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HBO (ended 2008)

"The Wire" is horrible and reinforces stereotypes

  • Avatar of Bengals859


    [1]Jan 28, 2013
    • member since: 12/01/07
    • level: 5
    • rank: Caveman Lawyer
    • posts: 81

    I have been watching the first season of The Wire and all I can say is that this show is too bleak, dark and not realistic. All this show does is tells about the failures and downtrodden state of Baltimore. Baltimore is a proud city and has made a lot of progress that is not even mentioned in the show. In 1994, a group called Baltimoreans United in Leader Development (BUILD) which is an organization that is a grassroots which united custodians, labor unions, churches and other organizations to lobby for increased wages. Due to the efforts of BUILD, Baltimore passed the nation's first living-wage ordinance. BUILD's work has extended beyond providing people a living. They have also built hundreds of affordable housing units for the working poor, created after-school youth programs and providing summer jobs for inner-city youths. In fact, the co-chair of BUILD, Bishop Douglass Miles said, "BUILD is making steady progress in eliminating blight throughout the Oliver neighborhood, where 44 percent of properties are vacant." This is the neighborhood where The Wire was filmed. However, do we hear about these success stories? NO!

    Simon simply views the people in "the pit" as helpless victims rather than people to can bring change. That is not radical; he is simply reinforcing stereotypes for liberal and conservatives alike. It reinforces the idea that the status quo cannot be changed for any of these people in the inner city. A perfect example of this is Wallace. Wallace is trapped in this vicious cycle, he comes so bored after leaving "the game" that he returns to it after the spending a short time with his grandma away from Baltimore. He had his chance to escape forever, but becomes a "victim" of the drug trade and eventually loses his life. It is crazy that people praise this show so much because it does not give us a full picture of inner-city Baltimore and simply seeks to reinforce stereotypes of the white middle-class about inner city life.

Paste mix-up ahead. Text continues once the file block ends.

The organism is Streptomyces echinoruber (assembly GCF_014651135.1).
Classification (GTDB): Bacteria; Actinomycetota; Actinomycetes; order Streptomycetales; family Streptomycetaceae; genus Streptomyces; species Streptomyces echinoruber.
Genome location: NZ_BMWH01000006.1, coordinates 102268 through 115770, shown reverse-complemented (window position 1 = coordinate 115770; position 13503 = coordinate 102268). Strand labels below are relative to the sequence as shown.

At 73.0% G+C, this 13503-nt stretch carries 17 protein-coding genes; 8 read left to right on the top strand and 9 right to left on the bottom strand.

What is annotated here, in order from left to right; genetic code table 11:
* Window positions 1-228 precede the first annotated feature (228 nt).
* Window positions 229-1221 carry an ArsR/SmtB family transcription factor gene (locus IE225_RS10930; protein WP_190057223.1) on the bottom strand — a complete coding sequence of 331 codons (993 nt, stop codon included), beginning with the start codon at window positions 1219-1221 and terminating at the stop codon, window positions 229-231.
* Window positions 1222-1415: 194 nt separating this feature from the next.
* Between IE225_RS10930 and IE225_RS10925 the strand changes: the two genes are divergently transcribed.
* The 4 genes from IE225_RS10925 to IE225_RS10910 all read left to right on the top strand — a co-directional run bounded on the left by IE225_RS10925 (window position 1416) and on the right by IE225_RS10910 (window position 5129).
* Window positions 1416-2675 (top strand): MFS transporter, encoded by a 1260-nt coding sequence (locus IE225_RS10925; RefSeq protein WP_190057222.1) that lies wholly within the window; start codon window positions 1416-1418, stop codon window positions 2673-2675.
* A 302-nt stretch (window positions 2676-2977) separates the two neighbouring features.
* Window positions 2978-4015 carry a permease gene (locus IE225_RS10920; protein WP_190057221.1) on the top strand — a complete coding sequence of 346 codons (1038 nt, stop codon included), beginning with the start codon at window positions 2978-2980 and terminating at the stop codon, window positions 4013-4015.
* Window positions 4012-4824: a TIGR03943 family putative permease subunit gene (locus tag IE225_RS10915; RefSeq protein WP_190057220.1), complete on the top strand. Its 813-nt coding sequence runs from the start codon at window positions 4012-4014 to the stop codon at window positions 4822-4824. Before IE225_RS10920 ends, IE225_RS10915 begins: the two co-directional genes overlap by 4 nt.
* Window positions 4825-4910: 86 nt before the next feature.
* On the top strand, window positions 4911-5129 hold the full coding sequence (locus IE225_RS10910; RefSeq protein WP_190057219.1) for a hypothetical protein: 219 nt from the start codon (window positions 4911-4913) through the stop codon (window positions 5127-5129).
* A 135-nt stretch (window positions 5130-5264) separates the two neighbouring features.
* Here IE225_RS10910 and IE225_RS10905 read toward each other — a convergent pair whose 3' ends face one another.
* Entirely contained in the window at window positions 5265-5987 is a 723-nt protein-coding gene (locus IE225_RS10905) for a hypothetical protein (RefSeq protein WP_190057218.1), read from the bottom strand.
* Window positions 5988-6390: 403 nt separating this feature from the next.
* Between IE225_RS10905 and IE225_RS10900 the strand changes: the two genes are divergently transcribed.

Here is more info, supporting my view.

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  • Avatar of danharr


    [2]Jan 28, 2013
    • member since: 04/30/05
    • level: 45
    • rank: Swizzle-Bird
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    Not sure how one makes a crime story positive so most of your criticisms seem out of place given the subject matter of the show. The city has some good like all cities do but it has plenty of bad as well. I never thought the show represented all of Baltimore but the gritty criminal underworld it showcased.

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  • Avatar of dagrimmreepa


    [3]Feb 16, 2013
    • member since: 07/26/08
    • level: 9
    • rank: Door Number 2
    • posts: 164

    The Wire is the best show I've ever seen. It portrays life as it is in the projects. I grew up in a place not too dissimilar to how Baltimore's shown in this fantastic show, except I was in South Africa.

    The way it displays gang violence and the endless struggle with said gangs against cops is realistic in a way most other shows simply aren't (minus the slight dramatic exaggeration done for understandable cinematic purposes.) If you think the show is too cynical, then you either don't know how the real world is, or you are willfully ignoring what's happening all around you.

    It shows everything as it is, the good, the bad and the ugly. What you fail to understand is that the show deals with only a very limited segment of society: the cops, and the dealers. Nearly all civies that are shown are either junkies, or are involved in some way with either the cops or dealers. It is not indicative of society in general, because it would be absurd to assume that ALL people in the ghetto are one or the other. The show is fairly focused on what it is, and it doesn't spend time aimlessly wandering around. Hence, whatever is shown is shown for a reason, and so obviously those two contrasting elements are all you see.

    Edited on 02/16/2013 11:10pm
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